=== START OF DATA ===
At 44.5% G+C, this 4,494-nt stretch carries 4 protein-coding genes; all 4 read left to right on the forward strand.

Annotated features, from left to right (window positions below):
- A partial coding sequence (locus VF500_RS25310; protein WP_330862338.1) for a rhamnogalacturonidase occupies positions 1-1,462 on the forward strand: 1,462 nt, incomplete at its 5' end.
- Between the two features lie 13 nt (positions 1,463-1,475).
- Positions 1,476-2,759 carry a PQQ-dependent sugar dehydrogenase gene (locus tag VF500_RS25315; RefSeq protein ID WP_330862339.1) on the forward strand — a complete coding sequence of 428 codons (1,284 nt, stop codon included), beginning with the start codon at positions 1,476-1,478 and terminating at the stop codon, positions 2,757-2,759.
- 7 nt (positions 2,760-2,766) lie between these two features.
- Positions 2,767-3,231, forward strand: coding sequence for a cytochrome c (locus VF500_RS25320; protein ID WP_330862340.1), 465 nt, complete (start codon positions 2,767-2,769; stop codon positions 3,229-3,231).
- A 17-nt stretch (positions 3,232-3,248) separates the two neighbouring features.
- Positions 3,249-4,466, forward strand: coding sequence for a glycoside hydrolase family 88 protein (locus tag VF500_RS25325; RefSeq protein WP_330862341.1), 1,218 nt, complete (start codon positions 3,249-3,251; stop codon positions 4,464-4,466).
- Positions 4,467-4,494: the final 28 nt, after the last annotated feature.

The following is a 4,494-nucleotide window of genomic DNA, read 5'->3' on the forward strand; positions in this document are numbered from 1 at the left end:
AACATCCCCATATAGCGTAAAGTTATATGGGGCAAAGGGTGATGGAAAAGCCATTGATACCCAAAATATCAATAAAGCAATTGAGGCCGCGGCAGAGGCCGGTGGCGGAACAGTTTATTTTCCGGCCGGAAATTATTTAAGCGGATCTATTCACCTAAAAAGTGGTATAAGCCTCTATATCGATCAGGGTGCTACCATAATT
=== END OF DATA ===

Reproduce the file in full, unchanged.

At 44.5% G+C, this 4,494-nt stretch carries 4 protein-coding genes; all 4 read left to right on the forward strand.

Annotated features, from left to right (window positions below):
- A partial coding sequence (locus VF500_RS25310; protein WP_330862338.1) for a rhamnogalacturonidase occupies positions 1-1,462 on the forward strand: 1,462 nt, incomplete at its 5' end.
- Between the two features lie 13 nt (positions 1,463-1,475).
- Positions 1,476-2,759 carry a PQQ-dependent sugar dehydrogenase gene (locus tag VF500_RS25315; RefSeq protein ID WP_330862339.1) on the forward strand — a complete coding sequence of 428 codons (1,284 nt, stop codon included), beginning with the start codon at positions 1,476-1,478 and terminating at the stop codon, positions 2,757-2,759.
- 7 nt (positions 2,760-2,766) lie between these two features.
- Positions 2,767-3,231, forward strand: coding sequence for a cytochrome c (locus VF500_RS25320; protein ID WP_330862340.1), 465 nt, complete (start codon positions 2,767-2,769; stop codon positions 3,229-3,231).
- A 17-nt stretch (positions 3,232-3,248) separates the two neighbouring features.
- Positions 3,249-4,466, forward strand: coding sequence for a glycoside hydrolase family 88 protein (locus tag VF500_RS25325; RefSeq protein WP_330862341.1), 1,218 nt, complete (start codon positions 3,249-3,251; stop codon positions 4,464-4,466).
- Positions 4,467-4,494: the final 28 nt, after the last annotated feature.

The following is a 4,494-nucleotide window of genomic DNA, read 5'->3' on the forward strand; positions in this document are numbered from 1 at the left end:
AACATCCCCATATAGCGTAAAGTTATATGGGGCAAAGGGTGATGGAAAAGCCATTGATACCCAAAATATCAATAAAGCAATTGAGGCCGCGGCAGAGGCCGGTGGCGGAACAGTTTATTTTCCGGCCGGAAATTATTTAAGCGGATCTATTCACCTAAAAAGTGGTATAAGCCTCTATATCGATCAGGGTGCTACCATAATT